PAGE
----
Chief Engineer Tetsuya Tada Opens up About New Toyota Supra

The man behind the Toyota GT86 discusses his newest pride and joy, the fifth-generation Supra.

Toyota UK recently sat down with Tetsuya Tada the chief engineer of the all-new A90 Toyota Supra. Tada is the main authority on the fifth generation of Toyota's most iconic sports car, as well as the man responsible for the Toyota GT86 and Subaru BRZ twins. The full interview transcript is available on Toyota U.K.'s blog, but here is a summary.

Tada began working on the new Supra in 2012, which is when the GT86 came out. His team used their knowledge from the 86's development to make the A90 even better, putting it at the apex of Toyota's performance roster. President of Toyota Akio Toyoda believes that there should be three performance models in its lineup with the Supra on top and the GT86 in the middle, so Tada hinted that there may be an even cheaper entry-level Toyota sports car in the works.

The Supra's chief engineer is most excited about the car's handling and extremely low center of gravity, with body rigidity matching the Lexus LFA's without the use of carbon fiber.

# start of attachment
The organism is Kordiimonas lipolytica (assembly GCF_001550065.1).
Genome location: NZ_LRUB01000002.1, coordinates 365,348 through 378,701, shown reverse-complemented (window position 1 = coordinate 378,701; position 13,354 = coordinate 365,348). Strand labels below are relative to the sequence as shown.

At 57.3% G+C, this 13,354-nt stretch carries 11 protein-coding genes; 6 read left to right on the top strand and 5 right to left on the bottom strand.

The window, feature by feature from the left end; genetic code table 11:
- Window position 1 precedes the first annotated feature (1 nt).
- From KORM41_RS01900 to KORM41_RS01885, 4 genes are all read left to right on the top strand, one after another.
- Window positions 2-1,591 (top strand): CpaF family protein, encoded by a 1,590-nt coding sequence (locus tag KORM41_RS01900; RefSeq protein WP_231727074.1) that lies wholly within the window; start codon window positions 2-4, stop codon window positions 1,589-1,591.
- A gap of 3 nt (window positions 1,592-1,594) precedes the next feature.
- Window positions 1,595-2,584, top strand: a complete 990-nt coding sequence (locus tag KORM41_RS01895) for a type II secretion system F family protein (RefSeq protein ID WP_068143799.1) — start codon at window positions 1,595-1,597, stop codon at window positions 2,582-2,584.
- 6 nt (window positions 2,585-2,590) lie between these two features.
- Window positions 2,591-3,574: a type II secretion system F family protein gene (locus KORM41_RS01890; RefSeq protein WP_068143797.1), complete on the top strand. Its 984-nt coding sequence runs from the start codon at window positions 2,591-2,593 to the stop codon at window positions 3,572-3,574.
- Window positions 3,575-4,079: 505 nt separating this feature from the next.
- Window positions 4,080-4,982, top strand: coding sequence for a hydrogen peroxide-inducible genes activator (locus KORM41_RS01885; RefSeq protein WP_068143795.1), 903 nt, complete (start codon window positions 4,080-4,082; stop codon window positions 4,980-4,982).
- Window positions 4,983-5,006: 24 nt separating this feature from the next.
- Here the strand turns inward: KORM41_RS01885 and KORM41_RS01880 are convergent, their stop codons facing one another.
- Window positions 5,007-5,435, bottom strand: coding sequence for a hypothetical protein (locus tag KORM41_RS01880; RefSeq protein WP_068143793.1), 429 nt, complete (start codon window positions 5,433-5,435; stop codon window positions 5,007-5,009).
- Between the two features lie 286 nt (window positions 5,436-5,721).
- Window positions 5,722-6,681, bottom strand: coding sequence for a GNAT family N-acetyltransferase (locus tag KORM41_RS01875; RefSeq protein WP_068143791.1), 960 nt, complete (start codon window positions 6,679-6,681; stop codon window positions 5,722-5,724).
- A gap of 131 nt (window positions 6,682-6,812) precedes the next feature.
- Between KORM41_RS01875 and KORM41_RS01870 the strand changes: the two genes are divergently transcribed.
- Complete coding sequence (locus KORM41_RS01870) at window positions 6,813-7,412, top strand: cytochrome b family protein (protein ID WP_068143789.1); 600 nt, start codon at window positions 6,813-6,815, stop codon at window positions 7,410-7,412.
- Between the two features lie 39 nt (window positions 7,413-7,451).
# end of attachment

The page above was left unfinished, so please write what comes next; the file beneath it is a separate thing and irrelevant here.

Toyota U.K.

Tetsuya Tada and his baby at the 2018 Goodwood Festival of Speed

To appease the most hardcore Supra fans, Tada says that, for now, the Supra will remain rear-wheel drive with an inline-six engine up front (although a four-cylinder variant is also confirmed). It may not look like it, but Toyota also took a chunk of its inspiration for the A90's styling from that of the legendary Mk4

"I have an open stance and want to offer my respect for the older Supra models," Tada said regarding the A90's role in the Supra's legacy. "In turn, I hope the [last-generation] owners will be open enough to see what the new model is all about, even if it takes them some time to fully accept it.”

However, Tada says that with stricter emissions regulations and a push for electrification and autonomous cars, the fifth-generation Supra is likely the final (purely) gas-powered driver's car from Toyota. Enjoy that inline-six whine while you can.